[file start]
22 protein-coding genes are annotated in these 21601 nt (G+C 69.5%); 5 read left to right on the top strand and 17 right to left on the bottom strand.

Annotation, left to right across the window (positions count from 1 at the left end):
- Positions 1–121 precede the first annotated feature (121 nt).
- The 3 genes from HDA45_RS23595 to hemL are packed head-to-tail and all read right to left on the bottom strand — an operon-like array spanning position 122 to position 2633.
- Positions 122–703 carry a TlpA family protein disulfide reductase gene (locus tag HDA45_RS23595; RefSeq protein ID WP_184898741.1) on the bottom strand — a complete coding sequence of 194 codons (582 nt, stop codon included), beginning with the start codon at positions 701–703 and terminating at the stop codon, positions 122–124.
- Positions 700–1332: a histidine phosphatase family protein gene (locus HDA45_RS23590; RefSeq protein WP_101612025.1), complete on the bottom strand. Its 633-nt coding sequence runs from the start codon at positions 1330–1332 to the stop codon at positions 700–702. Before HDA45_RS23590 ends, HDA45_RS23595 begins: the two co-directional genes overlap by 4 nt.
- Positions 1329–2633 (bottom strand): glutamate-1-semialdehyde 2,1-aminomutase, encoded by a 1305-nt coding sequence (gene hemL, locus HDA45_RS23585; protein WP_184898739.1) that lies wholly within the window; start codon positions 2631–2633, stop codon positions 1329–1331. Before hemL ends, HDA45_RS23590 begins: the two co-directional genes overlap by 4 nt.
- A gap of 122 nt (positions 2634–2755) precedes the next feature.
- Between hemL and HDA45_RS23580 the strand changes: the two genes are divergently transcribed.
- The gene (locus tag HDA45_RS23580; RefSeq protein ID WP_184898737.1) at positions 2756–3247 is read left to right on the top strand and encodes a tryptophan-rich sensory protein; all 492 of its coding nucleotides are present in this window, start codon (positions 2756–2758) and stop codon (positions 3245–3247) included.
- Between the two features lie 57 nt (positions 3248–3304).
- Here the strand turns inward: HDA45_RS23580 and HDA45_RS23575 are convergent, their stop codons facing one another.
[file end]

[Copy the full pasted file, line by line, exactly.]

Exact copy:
22 protein-coding genes are annotated in these 21601 nt (G+C 69.5%); 5 read left to right on the top strand and 17 right to left on the bottom strand.

Annotation, left to right across the window (positions count from 1 at the left end):
- Positions 1–121 precede the first annotated feature (121 nt).
- The 3 genes from HDA45_RS23595 to hemL are packed head-to-tail and all read right to left on the bottom strand — an operon-like array spanning position 122 to position 2633.
- Positions 122–703 carry a TlpA family protein disulfide reductase gene (locus tag HDA45_RS23595; RefSeq protein ID WP_184898741.1) on the bottom strand — a complete coding sequence of 194 codons (582 nt, stop codon included), beginning with the start codon at positions 701–703 and terminating at the stop codon, positions 122–124.
- Positions 700–1332: a histidine phosphatase family protein gene (locus HDA45_RS23590; RefSeq protein WP_101612025.1), complete on the bottom strand. Its 633-nt coding sequence runs from the start codon at positions 1330–1332 to the stop codon at positions 700–702. Before HDA45_RS23590 ends, HDA45_RS23595 begins: the two co-directional genes overlap by 4 nt.
- Positions 1329–2633 (bottom strand): glutamate-1-semialdehyde 2,1-aminomutase, encoded by a 1305-nt coding sequence (gene hemL, locus HDA45_RS23585; protein WP_184898739.1) that lies wholly within the window; start codon positions 2631–2633, stop codon positions 1329–1331. Before hemL ends, HDA45_RS23590 begins: the two co-directional genes overlap by 4 nt.
- A gap of 122 nt (positions 2634–2755) precedes the next feature.
- Between hemL and HDA45_RS23580 the strand changes: the two genes are divergently transcribed.
- The gene (locus tag HDA45_RS23580; RefSeq protein ID WP_184898737.1) at positions 2756–3247 is read left to right on the top strand and encodes a tryptophan-rich sensory protein; all 492 of its coding nucleotides are present in this window, start codon (positions 2756–2758) and stop codon (positions 3245–3247) included.
- Between the two features lie 57 nt (positions 3248–3304).
- Here the strand turns inward: HDA45_RS23580 and HDA45_RS23575 are convergent, their stop codons facing one another.